Enthalpy Change of Reaction - Explained by Mr Khemistry

14th July 2017

What does the units “mol/dm3” refer to in standard enthalpy change of reaction?

Enthalpy Change of Reaction

Some of you may be thinking the enthalpy change of reaction just a general definition for any reaction but the units actually don’t refer to any specific reactants or products.

It refers to the molar quantities of all the reactants and products. For eg,

2H2 (g) + 2O2 (g) → 2H2O (l)

It means 2 moles of hydrogen reacting with 2 moles of oxygen to form 2 moles of water.

Thus, if you are to find the enthalpy change of reaction for:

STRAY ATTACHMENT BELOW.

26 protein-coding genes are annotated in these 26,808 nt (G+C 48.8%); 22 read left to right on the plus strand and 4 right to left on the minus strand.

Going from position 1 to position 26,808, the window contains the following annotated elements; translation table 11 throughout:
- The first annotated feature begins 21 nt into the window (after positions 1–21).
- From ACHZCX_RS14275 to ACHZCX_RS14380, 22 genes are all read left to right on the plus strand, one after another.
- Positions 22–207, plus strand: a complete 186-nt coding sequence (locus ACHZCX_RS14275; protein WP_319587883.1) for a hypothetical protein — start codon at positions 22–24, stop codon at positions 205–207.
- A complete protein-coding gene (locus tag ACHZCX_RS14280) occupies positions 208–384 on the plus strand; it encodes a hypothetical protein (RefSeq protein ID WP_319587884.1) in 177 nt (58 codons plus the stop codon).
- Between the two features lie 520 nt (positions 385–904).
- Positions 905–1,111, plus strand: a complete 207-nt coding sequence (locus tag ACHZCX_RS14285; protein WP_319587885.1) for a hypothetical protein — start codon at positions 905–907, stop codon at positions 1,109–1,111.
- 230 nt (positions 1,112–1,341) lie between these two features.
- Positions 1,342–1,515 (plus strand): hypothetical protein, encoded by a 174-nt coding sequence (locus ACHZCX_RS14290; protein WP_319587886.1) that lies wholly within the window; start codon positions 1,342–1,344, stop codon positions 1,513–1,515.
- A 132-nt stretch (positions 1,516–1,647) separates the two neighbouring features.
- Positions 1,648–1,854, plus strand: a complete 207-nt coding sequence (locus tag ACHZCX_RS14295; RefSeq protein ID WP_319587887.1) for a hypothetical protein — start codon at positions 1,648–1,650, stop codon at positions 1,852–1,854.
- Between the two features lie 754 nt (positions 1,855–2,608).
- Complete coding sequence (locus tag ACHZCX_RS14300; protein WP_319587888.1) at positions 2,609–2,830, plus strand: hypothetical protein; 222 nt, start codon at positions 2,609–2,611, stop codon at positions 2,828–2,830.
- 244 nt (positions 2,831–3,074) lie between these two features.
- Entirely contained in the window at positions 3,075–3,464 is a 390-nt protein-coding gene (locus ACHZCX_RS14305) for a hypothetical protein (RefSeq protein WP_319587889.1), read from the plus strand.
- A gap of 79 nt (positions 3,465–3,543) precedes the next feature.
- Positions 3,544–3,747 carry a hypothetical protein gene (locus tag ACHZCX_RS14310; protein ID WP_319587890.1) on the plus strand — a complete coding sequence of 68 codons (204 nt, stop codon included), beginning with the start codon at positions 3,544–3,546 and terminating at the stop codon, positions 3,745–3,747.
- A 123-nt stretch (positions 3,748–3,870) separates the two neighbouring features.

H2 (g) + O2 (g) → H2O  (l)

The ΔHrxn will be half the value of the first equation.

If you are sharp, you might notice that this equation is also applicable for enthalpy change of combustion for hydrogen, enthalpy change of formation for water.

This means that some enthalpy definitions overlap and there’s nothing wrong with that 🙂

This enthalpy change of reaction is useful for equations that doesn’t neatly fall into common enthalpy definitions.

So it is important to state the appropriate equation for the particular ΔHrxn quoted!

Do remember for Energetics, it’s very important to include state symbols in your equations as different physical states has different energy levels.


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